A little quaich, a mazer – another type of communal drinking vessel – and a trumpet bell have been acquired by National Museums Scotland with the pieces representing craftsmanship in Aberdeen, Edinburgh and Glasgow.
Lyndsay McGill, Curator of Renaissance & Early Modern Scottish History at National Museums Scotland, said the items were a rare survival of the time given that silver was routinely melted down for money or to transform old pieces into more fashionable wares.
Ms McGill said: “Scottish marked silver from the 1600s is scarce, especially examples of this quality. These objects are hugely significant, representing the capability and skill of Scottish silversmiths and revealing more about a fascinating period in Scottish history.”
She said the museum was delighted to accept the gift from Rosemary Haggarty, whose late husband Ron was an Edinburgh-based jeweller and well regarded collector of Scottish silver artefacts.
The silver quaich is an item of 17th century luxury, elaborately engraved with tulips and exotic birds. One of the finest remaining pieces by skilled Aberdeen goldsmith William Scott, its diminutive size suggests it was used to share potent beverages such as whisky or sherry.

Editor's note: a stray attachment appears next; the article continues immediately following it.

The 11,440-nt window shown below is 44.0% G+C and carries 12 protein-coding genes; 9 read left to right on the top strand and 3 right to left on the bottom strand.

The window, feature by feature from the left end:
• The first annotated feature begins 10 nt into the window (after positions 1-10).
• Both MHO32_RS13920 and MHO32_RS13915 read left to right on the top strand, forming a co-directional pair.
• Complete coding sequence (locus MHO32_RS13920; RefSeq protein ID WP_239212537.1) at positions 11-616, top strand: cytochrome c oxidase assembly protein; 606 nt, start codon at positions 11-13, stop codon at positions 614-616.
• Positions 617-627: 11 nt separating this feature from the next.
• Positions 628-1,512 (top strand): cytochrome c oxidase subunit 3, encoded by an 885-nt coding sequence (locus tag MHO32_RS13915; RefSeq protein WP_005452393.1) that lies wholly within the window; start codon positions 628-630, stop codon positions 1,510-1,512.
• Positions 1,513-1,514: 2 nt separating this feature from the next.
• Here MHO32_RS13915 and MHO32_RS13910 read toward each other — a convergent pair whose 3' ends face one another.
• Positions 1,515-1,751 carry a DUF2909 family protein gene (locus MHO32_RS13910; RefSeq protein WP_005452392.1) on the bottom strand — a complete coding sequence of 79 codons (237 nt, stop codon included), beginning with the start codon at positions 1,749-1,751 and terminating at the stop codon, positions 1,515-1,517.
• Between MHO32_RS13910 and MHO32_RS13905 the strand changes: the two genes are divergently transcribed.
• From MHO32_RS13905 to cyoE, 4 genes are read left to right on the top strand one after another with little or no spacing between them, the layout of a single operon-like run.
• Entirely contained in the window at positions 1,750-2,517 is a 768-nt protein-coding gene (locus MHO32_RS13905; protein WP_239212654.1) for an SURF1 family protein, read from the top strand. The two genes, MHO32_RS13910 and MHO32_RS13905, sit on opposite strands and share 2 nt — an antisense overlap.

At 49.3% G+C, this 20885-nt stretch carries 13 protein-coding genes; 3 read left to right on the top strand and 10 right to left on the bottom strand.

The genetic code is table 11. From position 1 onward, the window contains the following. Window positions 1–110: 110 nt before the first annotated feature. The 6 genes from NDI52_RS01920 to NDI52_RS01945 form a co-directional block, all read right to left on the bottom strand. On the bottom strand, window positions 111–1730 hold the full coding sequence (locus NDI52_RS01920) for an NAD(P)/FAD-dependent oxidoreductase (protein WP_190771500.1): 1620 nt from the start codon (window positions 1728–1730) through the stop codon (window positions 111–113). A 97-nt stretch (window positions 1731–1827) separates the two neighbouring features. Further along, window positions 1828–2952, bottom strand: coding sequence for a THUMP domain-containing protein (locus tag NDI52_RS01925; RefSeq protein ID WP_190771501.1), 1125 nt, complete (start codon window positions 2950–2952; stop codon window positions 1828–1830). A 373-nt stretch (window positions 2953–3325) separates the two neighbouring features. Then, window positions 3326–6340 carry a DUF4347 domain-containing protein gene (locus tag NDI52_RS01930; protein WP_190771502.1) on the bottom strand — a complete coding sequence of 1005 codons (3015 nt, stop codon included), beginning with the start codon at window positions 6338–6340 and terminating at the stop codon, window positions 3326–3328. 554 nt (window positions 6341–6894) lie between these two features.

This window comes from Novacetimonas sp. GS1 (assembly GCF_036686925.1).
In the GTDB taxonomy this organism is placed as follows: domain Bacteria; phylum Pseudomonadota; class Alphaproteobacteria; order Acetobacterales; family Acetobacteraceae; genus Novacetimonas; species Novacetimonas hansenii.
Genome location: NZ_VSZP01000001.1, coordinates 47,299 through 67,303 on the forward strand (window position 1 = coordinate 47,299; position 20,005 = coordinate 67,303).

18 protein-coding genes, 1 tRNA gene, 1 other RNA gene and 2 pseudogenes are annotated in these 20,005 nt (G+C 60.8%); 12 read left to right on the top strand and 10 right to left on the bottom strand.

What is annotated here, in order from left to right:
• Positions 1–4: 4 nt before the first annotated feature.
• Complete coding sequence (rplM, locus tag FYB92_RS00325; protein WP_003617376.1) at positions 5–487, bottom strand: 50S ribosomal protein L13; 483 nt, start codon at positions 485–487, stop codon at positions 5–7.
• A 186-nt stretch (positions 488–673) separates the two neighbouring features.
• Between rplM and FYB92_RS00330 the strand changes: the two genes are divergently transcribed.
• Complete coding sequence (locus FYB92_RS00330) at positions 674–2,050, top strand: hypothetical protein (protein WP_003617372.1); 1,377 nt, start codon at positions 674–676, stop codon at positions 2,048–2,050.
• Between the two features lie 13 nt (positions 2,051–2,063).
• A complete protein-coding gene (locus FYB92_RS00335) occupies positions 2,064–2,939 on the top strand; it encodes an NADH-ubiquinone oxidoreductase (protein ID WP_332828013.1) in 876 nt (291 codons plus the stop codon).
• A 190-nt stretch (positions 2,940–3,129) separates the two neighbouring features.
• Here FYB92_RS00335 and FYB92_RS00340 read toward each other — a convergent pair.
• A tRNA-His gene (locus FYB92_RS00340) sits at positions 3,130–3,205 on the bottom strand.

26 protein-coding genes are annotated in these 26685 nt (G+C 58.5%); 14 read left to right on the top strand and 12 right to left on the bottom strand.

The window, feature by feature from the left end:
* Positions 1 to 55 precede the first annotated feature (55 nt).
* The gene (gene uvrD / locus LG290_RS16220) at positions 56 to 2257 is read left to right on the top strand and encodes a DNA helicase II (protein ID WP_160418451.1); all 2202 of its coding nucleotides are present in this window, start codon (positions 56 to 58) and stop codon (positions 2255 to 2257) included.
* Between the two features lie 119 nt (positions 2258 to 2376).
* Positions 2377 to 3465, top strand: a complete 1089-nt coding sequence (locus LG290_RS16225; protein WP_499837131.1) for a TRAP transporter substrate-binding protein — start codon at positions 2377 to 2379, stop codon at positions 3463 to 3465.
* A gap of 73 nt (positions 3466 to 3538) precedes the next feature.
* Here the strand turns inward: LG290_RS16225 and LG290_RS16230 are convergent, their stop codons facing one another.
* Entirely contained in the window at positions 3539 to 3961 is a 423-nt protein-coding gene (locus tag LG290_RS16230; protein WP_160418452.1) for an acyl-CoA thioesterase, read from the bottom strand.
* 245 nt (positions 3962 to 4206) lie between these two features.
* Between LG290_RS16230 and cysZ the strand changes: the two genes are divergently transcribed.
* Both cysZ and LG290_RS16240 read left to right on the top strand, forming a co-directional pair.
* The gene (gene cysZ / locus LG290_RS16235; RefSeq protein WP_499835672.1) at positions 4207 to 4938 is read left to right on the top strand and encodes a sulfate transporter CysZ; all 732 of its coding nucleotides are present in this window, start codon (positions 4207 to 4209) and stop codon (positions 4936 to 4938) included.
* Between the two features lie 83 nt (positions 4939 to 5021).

The Bell of Cowcaddens Mazer is the earliest of the three silver items and was made in Edinburgh around 1613-15.
Once a popular communal drinking vessel, only nine Scottish examples of mazers are known to survive and just two of these are made entirely from silver. The vessels are more commonly made from wood and finished with a silver rim.
The Cowcaddens Mazer was owned by the Provost of Glasgow and would have been passed from person to person to secure bonds of friendship and political alliances.
The silver trumpet bell is the only surviving section of a long ceremonial trumpet. Engraved with the arms of the Cassillis family from Ayrshire, it would have been used during state and civic rituals and is one of just three Scottish trumpets from the 1600s still in existence.
Ms McGill said: “These items are so rare as silver was generally melted down and recycled into either hard cash or fashionable pieces.
“We view silver and gold in a slightly different way today. Then, the value was primarily in the weight and the quality of the metal. If you needed money, you would go and cash in your silver.”
Ms McGill added: “The Scots were canny. Their silver and gold was there for money if they needed it.”
In the 1640s, the war committee of the Covenanters had powers to collect silver and gold from the public in order to secure funding for their cause.
Ms McGill added that silver and gold also served as expressions of fashion and good taste for members of society keen to show off their standing in social settings.
But as items fell out of fashion, it was the norm to have these items remade into something more desirable, making the survival of the three items now gifted to the museum all the more remarkable.
Ms McGill added that silver hallmarking was the oldest system of consumer protection in Scotland and introduced in 1458 to assure quality amid concerns it was being mixed with too much copper or tin.
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